Susan Meiselas, Sandinistas at the wall of the National Guard headquarters, Esteli, Nicaragua, 1979, chromogenic print. Collection, International Center of Photography. © Susan Meiselas/Magnum
“There’s a very subtle difference between going to a place because one is ‘concerned’ and becoming ‘concerned’ through the process of engagement.”*
Over one hundred documentary photographs, films, and archival collections by Susan Meiselas are presented in the major exhibition Susan Meiselas: In History (April 10–June 20), on loan to the Hood Museum of Art from the International Center of Photography, New York. Meiselas has explored photography’s potential as a tool of connection and engagement over the course of three decades. An open-ended process of inquiry about political and social conditions has led her to discovery, then to documentation, and only then to the public presentation of the record of this process—that is, her photographs. In so doing, she has both drawn attention to embattled people’s experiences around the world and given back to those people she has photographed, creating ongoing relationships that define her as one of the most socially committed photographers of our time.
The Hood Museum of Art chose to present this exhibition at Dartmouth College because of the resonance that Susan Meiselas’s story—her commitment to human rights and activism, her engagement with the ethics of documentary photography, and her response to self-reflection—has with the values of the college and its students. Her work exemplifies the expectations for Dartmouth students that Jim Yong Kim articulated upon becoming president of the college: that they lead with “vision, passion, humility, and determination.” Meiselas has tackled the world’s problems through her embrace of those living with them: women working as strippers for traveling carnivals (1972–76); a population striving for change though revolution in Nicaragua (1978–2004); and the Kurds in Iraq, people who have been without a homeland (or their human rights) since World War I (1991–today).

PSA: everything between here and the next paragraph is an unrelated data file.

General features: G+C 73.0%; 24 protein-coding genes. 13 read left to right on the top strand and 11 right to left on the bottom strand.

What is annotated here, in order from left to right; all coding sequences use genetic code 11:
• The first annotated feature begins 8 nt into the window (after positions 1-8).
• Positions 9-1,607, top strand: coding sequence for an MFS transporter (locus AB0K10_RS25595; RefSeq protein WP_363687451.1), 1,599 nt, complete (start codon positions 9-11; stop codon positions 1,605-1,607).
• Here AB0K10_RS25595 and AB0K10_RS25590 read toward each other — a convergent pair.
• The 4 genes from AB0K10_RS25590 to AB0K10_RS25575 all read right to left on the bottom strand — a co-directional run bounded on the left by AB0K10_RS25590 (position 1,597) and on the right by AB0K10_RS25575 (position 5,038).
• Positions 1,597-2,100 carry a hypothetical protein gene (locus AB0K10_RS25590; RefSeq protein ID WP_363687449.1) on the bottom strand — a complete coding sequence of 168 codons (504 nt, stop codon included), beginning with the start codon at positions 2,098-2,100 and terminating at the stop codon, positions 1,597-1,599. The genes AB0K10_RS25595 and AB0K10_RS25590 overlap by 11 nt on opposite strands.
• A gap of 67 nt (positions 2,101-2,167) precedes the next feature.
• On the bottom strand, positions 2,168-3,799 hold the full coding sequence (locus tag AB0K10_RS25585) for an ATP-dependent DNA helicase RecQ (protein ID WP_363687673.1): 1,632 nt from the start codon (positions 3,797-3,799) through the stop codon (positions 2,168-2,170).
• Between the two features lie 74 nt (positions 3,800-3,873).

Meiselas has never been a casual observer or neutral bystander. Her carnival strippers project began with a chance visit that developed into trusting relationships, and then to photographs. Today, nearly forty years later, she still corresponds with several of the women. Likewise, after two years photographing the Sandinista Revolution in Nicaragua, she stayed in contact with those people when she set out on a new assignment. Her work documenting the mass killings by Saddam Hussein resulted in a project with the Kurdish people that remains ongoing.
As a result, her photographs have been embraced by those she photographed in astonishing ways: Sandinistas at the wall of the National Guard headquarters became an icon of pride and resistance for Nicaraguans, and in 2008, Kurds in Iraq ordered five thousand copies of the reprint of her 1997 book Kurdistan: In the Shadow of History.
The exhibition presents three distinct bodies of work from the past thirty-eight years.
Hood Museum of Art, Dartmouth College
*All quotes are by Susan Meiselas from interviews transcribed in the exhibition catalogue that were conducted by Kristen Lubben, Associate Curator at the International Center of Photography and curator of the exhibition.
Last Updated: 3/8/10